Joints are fractures in the rock where no movement has taken place.  Closely measuring these joints can assist a geologist in determining the direction and amount of stress that occurred on the rock to deform these strata.  This good example of jointing was exposed in a August, 2000 blast along the south wall on Level 3.


Where movement has  taken place, geologists known this structure as a fault.  The Lowlands Section contains many faults, making this section of the Piedmont one of the most complex areas in southeastern Pennsylvania.  When a quarry is following certain rock types and a fault will move or displace the strata,  it is up to the geologist to determine which direction the fault runs.   Can you pick out the fault in this picture below.  For a clue,  trace the light-gray dolomite across the picture


A key indicator to the type of environment the sediment was deposited in are soul marks.  These markings were caused by rather fast-moving water currents circulating along the bottom of the ocean.  One theory on the environment pictures the sediment forming on a continental slope, which from time to time produced localized submarine slides.  Notice the penny lying on the bed as a scale.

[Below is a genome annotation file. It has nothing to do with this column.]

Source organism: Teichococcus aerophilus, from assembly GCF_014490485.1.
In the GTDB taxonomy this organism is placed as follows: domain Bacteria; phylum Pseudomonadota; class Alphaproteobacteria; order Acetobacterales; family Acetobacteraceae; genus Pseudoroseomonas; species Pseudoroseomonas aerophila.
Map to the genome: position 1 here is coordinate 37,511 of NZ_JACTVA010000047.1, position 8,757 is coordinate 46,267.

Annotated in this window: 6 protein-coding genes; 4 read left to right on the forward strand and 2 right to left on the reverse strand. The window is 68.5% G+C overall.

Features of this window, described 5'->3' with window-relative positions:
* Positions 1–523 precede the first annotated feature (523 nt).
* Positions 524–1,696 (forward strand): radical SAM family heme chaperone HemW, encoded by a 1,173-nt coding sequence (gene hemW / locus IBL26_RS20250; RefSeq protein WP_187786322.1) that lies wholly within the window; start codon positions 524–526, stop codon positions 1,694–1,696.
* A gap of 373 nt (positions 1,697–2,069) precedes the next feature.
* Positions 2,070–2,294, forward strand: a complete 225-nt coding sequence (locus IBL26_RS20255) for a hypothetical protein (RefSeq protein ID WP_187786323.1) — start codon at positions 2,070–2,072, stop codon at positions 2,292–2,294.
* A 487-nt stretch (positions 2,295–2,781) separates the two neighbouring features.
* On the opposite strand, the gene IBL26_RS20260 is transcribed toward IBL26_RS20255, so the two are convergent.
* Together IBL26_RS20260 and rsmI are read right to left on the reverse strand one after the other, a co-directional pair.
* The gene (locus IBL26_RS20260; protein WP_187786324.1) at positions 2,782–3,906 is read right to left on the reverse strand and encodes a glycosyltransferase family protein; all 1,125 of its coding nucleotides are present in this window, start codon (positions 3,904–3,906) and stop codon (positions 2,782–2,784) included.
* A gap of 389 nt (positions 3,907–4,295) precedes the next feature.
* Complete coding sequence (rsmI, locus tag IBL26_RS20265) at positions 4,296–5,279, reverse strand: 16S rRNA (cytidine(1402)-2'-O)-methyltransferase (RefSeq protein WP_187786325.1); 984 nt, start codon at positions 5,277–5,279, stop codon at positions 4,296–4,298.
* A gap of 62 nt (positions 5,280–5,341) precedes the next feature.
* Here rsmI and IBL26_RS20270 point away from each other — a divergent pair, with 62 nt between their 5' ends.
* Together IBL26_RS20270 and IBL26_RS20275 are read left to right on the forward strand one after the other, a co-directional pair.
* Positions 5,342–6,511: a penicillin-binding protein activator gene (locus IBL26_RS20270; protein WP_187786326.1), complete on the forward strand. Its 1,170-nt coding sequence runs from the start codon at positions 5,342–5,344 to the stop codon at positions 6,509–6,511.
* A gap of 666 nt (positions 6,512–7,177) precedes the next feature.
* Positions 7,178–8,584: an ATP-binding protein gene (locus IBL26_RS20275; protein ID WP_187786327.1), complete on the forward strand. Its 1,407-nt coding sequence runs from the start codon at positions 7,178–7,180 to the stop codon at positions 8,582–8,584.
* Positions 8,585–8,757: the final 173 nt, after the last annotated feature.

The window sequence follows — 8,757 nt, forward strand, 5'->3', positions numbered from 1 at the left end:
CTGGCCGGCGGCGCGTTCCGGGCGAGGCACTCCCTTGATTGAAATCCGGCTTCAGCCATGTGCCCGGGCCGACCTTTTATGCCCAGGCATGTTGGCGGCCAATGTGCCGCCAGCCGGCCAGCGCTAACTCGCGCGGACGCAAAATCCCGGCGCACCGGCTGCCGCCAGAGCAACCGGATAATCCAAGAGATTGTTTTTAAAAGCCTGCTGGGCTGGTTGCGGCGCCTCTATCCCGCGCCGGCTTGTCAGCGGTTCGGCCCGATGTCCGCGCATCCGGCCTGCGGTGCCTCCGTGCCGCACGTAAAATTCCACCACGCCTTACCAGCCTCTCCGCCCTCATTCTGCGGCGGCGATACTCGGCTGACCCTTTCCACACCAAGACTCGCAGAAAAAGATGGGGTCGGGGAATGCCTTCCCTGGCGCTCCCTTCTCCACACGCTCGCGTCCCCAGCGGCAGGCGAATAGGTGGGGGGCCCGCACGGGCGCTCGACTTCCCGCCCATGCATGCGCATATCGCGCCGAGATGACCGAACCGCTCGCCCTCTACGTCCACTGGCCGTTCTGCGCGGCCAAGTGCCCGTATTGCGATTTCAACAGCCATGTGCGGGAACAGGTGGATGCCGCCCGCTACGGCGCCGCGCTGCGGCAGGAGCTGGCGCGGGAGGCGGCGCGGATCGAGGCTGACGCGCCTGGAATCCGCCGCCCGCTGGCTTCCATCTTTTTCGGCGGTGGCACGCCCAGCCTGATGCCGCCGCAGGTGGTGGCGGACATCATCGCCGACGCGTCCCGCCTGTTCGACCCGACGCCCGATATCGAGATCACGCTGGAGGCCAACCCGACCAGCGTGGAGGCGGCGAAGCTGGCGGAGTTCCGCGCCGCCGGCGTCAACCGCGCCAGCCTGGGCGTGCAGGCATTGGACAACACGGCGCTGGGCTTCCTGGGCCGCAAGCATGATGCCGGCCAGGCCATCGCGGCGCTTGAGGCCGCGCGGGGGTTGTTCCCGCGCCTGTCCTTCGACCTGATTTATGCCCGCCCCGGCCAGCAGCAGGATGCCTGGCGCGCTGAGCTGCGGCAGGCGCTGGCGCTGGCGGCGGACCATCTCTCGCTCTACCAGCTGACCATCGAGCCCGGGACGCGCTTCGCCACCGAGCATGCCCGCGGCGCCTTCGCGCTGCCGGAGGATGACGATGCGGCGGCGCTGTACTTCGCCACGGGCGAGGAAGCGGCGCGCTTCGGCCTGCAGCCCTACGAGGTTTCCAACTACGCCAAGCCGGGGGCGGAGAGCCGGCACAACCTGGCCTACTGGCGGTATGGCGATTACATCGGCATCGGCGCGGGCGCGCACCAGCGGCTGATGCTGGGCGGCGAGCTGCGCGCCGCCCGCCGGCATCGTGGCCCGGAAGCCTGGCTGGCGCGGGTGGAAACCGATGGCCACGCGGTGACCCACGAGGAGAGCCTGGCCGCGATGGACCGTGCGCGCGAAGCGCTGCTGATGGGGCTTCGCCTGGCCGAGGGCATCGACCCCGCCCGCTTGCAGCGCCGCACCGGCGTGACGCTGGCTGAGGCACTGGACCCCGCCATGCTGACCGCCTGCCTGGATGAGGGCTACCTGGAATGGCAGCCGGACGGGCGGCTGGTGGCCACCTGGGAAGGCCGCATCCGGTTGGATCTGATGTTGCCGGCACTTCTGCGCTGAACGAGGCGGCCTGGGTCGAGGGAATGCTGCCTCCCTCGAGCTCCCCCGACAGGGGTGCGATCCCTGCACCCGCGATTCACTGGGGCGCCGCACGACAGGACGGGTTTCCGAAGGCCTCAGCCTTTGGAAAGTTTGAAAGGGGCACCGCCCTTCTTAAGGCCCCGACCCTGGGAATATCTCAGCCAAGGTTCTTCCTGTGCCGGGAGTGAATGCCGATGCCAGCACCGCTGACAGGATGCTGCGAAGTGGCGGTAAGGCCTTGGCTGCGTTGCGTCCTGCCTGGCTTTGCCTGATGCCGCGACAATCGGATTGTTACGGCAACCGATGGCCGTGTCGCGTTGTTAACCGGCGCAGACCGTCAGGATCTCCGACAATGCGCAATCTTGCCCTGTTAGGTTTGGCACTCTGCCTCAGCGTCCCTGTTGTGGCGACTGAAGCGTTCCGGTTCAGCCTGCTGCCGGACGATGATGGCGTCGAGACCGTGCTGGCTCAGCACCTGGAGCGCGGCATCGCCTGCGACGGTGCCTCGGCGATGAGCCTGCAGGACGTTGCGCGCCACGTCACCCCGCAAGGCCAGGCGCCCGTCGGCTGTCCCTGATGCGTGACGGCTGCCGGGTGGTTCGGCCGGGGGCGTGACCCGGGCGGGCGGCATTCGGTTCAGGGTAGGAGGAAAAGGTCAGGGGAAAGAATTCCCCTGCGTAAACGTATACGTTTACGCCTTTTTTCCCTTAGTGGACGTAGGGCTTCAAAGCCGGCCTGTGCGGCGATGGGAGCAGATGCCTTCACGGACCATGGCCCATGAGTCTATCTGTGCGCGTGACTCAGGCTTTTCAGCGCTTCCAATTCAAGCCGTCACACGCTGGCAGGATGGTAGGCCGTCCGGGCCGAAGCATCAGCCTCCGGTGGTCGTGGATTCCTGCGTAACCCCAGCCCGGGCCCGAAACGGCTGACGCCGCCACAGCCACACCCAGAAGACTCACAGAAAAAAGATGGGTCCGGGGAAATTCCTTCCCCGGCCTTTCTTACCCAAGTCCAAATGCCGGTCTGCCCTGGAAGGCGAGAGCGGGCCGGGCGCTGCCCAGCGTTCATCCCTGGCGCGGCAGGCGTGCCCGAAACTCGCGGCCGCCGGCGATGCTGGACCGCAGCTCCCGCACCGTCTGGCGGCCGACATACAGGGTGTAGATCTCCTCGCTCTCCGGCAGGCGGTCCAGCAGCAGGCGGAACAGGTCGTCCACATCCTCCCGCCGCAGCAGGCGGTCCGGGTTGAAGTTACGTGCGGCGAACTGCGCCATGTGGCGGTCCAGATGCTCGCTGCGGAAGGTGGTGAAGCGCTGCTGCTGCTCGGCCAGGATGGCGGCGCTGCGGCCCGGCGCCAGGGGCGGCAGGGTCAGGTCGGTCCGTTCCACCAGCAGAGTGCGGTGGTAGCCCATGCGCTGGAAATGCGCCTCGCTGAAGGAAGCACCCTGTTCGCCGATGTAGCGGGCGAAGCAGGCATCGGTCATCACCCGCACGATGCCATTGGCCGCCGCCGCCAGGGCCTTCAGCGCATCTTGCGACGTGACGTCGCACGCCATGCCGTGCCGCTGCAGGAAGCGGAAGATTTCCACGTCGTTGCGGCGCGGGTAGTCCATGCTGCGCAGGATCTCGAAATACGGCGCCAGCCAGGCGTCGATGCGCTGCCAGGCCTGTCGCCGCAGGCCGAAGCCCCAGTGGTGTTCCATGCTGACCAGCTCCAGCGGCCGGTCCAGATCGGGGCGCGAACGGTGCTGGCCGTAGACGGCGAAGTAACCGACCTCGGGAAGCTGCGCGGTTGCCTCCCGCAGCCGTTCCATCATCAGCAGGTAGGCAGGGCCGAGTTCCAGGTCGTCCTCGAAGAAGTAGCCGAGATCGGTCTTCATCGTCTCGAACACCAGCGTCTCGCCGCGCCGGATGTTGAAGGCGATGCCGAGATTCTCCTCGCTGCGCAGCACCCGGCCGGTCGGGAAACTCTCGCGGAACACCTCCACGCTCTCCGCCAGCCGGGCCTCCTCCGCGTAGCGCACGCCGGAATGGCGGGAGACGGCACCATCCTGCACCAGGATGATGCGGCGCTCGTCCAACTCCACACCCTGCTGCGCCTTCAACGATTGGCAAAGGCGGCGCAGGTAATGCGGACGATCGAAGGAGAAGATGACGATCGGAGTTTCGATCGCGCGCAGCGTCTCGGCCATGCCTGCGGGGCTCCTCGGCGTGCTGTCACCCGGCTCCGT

Sinkholes are common in carbonate rocks.  Because of the chemistry of various limestones and dolomites,  some formations are more prone for sinkhole development (magnesium vs. calcium). Although several cross sections of sinkholes are been uncovered in the quarry, sinkholes are not a common sight underlain by the Vintage Formation.  Here is one exception, as this sink appeared in the field to the south of the quarry near the Codorus Creek.  The sinkhole measures about 8 feet in diameter and is 15-feet deep.  Sinkholes usually appear along joints or fractures in the rock where surface water is allowed to run and slowly  erode the rock away.  In some causes surface collapse is also caused by the failure of a cave roof.

Who says that quarries aren't beautiful in the winter when most people don't visit because of the cold.   This shot was taken at Codorus!